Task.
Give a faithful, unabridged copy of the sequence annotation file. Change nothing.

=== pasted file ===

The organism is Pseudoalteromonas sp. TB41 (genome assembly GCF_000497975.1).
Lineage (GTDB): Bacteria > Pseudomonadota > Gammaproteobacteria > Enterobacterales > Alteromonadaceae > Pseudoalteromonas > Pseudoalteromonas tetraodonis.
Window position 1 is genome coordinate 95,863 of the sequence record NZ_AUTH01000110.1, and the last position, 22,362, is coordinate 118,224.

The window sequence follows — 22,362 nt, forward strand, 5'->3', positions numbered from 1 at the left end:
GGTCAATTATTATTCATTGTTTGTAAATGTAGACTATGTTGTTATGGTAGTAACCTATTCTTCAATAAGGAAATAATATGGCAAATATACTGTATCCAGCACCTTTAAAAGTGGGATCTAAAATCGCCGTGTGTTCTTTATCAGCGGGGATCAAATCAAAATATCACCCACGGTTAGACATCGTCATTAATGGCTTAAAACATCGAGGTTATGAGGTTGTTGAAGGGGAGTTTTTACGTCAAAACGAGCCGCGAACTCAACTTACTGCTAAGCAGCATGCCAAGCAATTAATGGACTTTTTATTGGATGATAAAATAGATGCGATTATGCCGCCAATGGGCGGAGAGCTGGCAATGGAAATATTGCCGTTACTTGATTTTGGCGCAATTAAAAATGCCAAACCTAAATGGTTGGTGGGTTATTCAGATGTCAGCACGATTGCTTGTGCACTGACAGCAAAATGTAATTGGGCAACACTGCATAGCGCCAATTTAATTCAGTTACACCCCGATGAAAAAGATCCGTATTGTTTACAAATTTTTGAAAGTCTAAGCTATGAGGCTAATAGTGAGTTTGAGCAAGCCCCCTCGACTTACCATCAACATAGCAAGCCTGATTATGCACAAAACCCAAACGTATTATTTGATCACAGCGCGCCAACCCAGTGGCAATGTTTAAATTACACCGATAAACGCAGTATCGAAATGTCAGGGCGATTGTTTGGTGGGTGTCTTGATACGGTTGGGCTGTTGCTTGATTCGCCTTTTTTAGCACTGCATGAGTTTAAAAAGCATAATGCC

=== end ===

The organism is Pseudoalteromonas sp. TB41 (genome assembly GCF_000497975.1).
Lineage (GTDB): Bacteria > Pseudomonadota > Gammaproteobacteria > Enterobacterales > Alteromonadaceae > Pseudoalteromonas > Pseudoalteromonas tetraodonis.
Window position 1 is genome coordinate 95,863 of the sequence record NZ_AUTH01000110.1, and the last position, 22,362, is coordinate 118,224.

The window sequence follows — 22,362 nt, forward strand, 5'->3', positions numbered from 1 at the left end:
GGTCAATTATTATTCATTGTTTGTAAATGTAGACTATGTTGTTATGGTAGTAACCTATTCTTCAATAAGGAAATAATATGGCAAATATACTGTATCCAGCACCTTTAAAAGTGGGATCTAAAATCGCCGTGTGTTCTTTATCAGCGGGGATCAAATCAAAATATCACCCACGGTTAGACATCGTCATTAATGGCTTAAAACATCGAGGTTATGAGGTTGTTGAAGGGGAGTTTTTACGTCAAAACGAGCCGCGAACTCAACTTACTGCTAAGCAGCATGCCAAGCAATTAATGGACTTTTTATTGGATGATAAAATAGATGCGATTATGCCGCCAATGGGCGGAGAGCTGGCAATGGAAATATTGCCGTTACTTGATTTTGGCGCAATTAAAAATGCCAAACCTAAATGGTTGGTGGGTTATTCAGATGTCAGCACGATTGCTTGTGCACTGACAGCAAAATGTAATTGGGCAACACTGCATAGCGCCAATTTAATTCAGTTACACCCCGATGAAAAAGATCCGTATTGTTTACAAATTTTTGAAAGTCTAAGCTATGAGGCTAATAGTGAGTTTGAGCAAGCCCCCTCGACTTACCATCAACATAGCAAGCCTGATTATGCACAAAACCCAAACGTATTATTTGATCACAGCGCGCCAACCCAGTGGCAATGTTTAAATTACACCGATAAACGCAGTATCGAAATGTCAGGGCGATTGTTTGGTGGGTGTCTTGATACGGTTGGGCTGTTGCTTGATTCGCCTTTTTTAGCACTGCATGAGTTTAAAAAGCATAATGCC